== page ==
Marlon Gerbes used to come to the Hastings Showgrounds every year as a kid for the A & P Show.
On Saturday night the Six60 synths and samples man came to the same venue, now known as Showgrounds Hawke's Bay Tomoana, to play his music for a sellout crowd of 20,000 people.
Gerbes said it was really cool to be playing at home, especially at the showgrounds given the part they played in his upbringing.
"We had family that had hot dog stalls, candy floss stalls and so on," he said, laughing that it meant free food every year.
Gerbes, who grew up in Maraenui, said his time as a student at Napier Boys' High School was very formative and he knew education was his way out.
He attended the University of Otago, where Six60 was formed with fellow students Chris Mac, Matiu Walters, Ji Fraser and Eli Paewai, who grew up in Dannevirke.
"My upbringing in music [in Hawke's Bay] was heavy metal, death metal, big bogan scene here," Gerbes said.
Local favourite drum and bass was also a big touchstone for him, and he said the presence of support act Shapeshifter on Saturday was huge for Hawke's Bay.
Chris Mac said the band is a mesh of the cultures each member brought to the table when they met in Dunedin.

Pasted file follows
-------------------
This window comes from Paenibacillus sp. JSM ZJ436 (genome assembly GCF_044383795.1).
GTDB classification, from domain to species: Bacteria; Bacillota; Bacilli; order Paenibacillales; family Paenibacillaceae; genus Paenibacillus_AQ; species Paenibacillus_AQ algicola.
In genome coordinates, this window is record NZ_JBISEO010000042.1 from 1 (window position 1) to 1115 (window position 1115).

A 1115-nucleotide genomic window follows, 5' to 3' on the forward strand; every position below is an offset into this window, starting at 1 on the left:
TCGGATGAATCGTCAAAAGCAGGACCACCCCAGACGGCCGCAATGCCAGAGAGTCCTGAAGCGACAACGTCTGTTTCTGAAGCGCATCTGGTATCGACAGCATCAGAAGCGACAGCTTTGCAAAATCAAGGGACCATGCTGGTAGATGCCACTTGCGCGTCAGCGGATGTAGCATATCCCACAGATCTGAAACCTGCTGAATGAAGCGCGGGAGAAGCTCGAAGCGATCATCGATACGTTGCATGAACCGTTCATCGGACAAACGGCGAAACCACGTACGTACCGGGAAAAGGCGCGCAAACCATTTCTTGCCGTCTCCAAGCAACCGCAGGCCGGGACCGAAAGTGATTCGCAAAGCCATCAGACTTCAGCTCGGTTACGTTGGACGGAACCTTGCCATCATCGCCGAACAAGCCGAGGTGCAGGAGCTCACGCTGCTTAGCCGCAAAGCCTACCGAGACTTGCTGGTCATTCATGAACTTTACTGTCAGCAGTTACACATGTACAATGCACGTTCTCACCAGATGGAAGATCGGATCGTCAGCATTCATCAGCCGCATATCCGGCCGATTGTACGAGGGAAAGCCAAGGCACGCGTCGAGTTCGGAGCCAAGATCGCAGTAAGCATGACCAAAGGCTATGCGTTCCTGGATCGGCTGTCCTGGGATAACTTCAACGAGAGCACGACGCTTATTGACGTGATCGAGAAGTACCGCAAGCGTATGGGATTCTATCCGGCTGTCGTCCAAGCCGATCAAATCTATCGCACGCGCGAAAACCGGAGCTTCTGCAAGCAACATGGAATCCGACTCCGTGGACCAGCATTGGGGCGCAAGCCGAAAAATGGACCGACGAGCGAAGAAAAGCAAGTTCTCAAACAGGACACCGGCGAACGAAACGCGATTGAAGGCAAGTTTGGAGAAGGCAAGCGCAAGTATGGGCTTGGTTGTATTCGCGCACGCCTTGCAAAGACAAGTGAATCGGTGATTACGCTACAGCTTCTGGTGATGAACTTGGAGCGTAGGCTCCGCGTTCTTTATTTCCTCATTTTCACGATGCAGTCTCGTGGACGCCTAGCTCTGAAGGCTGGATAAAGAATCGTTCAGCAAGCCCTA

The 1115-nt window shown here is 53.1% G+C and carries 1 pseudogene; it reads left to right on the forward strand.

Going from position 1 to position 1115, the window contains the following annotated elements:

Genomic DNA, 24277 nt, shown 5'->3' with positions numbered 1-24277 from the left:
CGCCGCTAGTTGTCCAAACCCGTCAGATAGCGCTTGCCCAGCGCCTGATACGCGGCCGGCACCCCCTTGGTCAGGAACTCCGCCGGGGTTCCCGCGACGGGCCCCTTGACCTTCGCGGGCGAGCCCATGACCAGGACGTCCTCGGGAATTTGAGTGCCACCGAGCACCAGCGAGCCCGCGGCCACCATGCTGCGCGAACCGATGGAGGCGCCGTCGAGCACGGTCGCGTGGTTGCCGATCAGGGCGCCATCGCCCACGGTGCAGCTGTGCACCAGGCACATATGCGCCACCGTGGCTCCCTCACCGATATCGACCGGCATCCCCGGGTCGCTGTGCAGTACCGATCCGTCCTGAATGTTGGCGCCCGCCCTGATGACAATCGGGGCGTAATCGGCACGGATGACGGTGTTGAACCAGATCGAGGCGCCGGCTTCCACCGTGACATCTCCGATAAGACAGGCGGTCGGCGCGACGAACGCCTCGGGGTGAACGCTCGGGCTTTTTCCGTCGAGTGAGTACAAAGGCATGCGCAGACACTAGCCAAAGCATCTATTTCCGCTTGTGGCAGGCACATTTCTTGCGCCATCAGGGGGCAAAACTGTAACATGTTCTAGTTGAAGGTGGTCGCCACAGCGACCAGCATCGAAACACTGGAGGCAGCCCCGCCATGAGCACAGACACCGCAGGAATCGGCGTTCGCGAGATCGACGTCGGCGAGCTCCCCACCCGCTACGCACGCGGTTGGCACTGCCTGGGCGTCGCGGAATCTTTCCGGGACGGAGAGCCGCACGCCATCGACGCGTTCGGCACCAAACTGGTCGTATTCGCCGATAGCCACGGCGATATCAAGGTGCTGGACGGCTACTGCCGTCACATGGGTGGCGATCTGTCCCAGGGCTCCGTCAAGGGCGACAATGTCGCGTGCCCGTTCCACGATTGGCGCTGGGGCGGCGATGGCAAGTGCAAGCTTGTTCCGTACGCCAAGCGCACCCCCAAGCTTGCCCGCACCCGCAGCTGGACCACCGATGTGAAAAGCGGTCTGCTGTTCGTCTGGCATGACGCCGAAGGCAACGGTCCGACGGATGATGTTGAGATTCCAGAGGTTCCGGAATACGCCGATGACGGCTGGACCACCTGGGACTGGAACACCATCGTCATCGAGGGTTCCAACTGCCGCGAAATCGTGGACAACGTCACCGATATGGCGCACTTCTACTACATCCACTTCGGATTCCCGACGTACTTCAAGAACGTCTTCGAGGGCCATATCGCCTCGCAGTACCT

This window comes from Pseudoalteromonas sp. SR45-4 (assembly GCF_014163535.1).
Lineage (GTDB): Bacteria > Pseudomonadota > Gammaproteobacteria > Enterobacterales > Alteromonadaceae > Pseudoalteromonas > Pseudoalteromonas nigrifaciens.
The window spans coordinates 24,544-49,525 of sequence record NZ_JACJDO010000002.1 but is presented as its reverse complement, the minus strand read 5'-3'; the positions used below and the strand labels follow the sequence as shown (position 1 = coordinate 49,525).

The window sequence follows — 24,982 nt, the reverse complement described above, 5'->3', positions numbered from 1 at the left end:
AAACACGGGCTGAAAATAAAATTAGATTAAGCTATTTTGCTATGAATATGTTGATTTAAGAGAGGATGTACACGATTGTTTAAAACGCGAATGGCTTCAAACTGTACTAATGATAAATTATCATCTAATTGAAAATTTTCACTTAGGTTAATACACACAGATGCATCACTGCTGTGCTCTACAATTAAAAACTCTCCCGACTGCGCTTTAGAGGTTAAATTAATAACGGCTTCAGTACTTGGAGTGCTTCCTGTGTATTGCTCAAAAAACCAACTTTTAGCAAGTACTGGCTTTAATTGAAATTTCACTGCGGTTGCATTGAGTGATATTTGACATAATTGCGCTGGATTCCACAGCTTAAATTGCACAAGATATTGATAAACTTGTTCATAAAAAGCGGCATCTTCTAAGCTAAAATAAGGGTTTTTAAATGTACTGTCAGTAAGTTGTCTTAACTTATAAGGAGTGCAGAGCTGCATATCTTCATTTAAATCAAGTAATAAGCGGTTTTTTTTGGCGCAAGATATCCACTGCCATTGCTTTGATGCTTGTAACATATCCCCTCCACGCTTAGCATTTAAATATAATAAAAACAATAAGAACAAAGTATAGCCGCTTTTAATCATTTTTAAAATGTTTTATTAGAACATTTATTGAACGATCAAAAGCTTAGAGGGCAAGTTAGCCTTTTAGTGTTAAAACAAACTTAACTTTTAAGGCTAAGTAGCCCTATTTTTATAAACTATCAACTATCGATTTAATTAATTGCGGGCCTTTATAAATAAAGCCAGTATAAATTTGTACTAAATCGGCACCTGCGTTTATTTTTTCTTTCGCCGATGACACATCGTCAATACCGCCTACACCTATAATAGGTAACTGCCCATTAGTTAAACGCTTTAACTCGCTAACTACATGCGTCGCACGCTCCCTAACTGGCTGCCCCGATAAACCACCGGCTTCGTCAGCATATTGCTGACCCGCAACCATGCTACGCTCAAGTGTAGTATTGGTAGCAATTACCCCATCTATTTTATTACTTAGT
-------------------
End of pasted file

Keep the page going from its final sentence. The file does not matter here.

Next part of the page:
"Our upbringings, the environment we grew up in probably do play in to our personalities, aspirations, the way we think about things," he said.
"It probably does help even things out at times. Musically we all come from really different backgrounds as well."
Six60 only got into town on Friday, but had a longer visit to Hawke's Bay back in December.
Mac said he hadn't really been anywhere except Napier previously, so was stoked to get around a few wineries and spend some time in Hastings.
"Hastings is cool, man, it was a great buzz," he said.
But the highlight of the trip for the bassist was a visit to Paewai's family farm in Dannevirke for a feed and a bit of shearing.
"That was fun, I'd never done it weirdly enough, so jumped at the chance to try it," Mac said.
"It's like a little dance, there's quite a beautiful art to shearing a sheep."
Gerbes added that it was cool to see Paewai step back into it so easily as well.
He said the number one thing from his hometown he wanted to share with the band was his dad Gary's place in Maraenui, the house he grew up in.
"My dad's a character," Gerbes laughed.
"Legend," Mac exclaimed.
"I could spend hours talking to that guy."
Gerbes said that playing back home in Hawke's Bay made for quite a different build-up for him compared to any other show.
He said a lot of family were hitting him up for tickets, and he had to source close to 80 by the time Saturday rolled around.
"And half of them came (on Saturday), out of nowhere," he said.
Mac said hometown gigs are always interesting like that:
"It's awesome, and then it's also this added level of admin."
Gerbes said he was just excited to have played for his family, including some younger nieces and nephews who hadn't seen him live before, too.